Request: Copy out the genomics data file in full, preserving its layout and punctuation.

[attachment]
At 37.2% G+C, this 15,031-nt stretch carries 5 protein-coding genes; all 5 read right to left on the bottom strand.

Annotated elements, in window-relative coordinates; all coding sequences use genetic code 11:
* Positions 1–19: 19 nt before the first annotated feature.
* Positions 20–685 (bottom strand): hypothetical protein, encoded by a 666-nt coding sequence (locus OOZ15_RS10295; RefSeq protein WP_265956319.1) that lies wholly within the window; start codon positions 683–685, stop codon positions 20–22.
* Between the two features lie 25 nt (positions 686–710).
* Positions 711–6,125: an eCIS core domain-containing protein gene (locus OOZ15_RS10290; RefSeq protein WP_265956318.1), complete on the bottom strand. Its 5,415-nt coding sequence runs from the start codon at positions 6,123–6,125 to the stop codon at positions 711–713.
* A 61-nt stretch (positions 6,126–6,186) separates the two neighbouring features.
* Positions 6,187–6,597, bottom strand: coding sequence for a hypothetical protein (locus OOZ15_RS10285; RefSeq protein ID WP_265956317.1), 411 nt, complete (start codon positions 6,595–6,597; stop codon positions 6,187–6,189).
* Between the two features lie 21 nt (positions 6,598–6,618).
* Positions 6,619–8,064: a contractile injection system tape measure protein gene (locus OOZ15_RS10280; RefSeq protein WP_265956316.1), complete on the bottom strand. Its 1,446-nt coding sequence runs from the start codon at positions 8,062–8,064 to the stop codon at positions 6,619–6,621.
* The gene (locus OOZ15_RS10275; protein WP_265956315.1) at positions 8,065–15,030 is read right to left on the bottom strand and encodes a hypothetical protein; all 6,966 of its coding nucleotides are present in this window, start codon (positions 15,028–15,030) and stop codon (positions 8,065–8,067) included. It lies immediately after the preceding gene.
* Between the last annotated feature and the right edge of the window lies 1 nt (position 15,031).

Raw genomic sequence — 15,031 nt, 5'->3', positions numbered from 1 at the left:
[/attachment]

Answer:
At 37.2% G+C, this 15,031-nt stretch carries 5 protein-coding genes; all 5 read right to left on the bottom strand.

Annotated elements, in window-relative coordinates; all coding sequences use genetic code 11:
* Positions 1–19: 19 nt before the first annotated feature.
* Positions 20–685 (bottom strand): hypothetical protein, encoded by a 666-nt coding sequence (locus OOZ15_RS10295; RefSeq protein WP_265956319.1) that lies wholly within the window; start codon positions 683–685, stop codon positions 20–22.
* Between the two features lie 25 nt (positions 686–710).
* Positions 711–6,125: an eCIS core domain-containing protein gene (locus OOZ15_RS10290; RefSeq protein WP_265956318.1), complete on the bottom strand. Its 5,415-nt coding sequence runs from the start codon at positions 6,123–6,125 to the stop codon at positions 711–713.
* A 61-nt stretch (positions 6,126–6,186) separates the two neighbouring features.
* Positions 6,187–6,597, bottom strand: coding sequence for a hypothetical protein (locus OOZ15_RS10285; RefSeq protein ID WP_265956317.1), 411 nt, complete (start codon positions 6,595–6,597; stop codon positions 6,187–6,189).
* Between the two features lie 21 nt (positions 6,598–6,618).
* Positions 6,619–8,064: a contractile injection system tape measure protein gene (locus OOZ15_RS10280; RefSeq protein WP_265956316.1), complete on the bottom strand. Its 1,446-nt coding sequence runs from the start codon at positions 8,062–8,064 to the stop codon at positions 6,619–6,621.
* The gene (locus OOZ15_RS10275; protein WP_265956315.1) at positions 8,065–15,030 is read right to left on the bottom strand and encodes a hypothetical protein; all 6,966 of its coding nucleotides are present in this window, start codon (positions 15,028–15,030) and stop codon (positions 8,065–8,067) included. It lies immediately after the preceding gene.
* Between the last annotated feature and the right edge of the window lies 1 nt (position 15,031).

Raw genomic sequence — 15,031 nt, 5'->3', positions numbered from 1 at the left: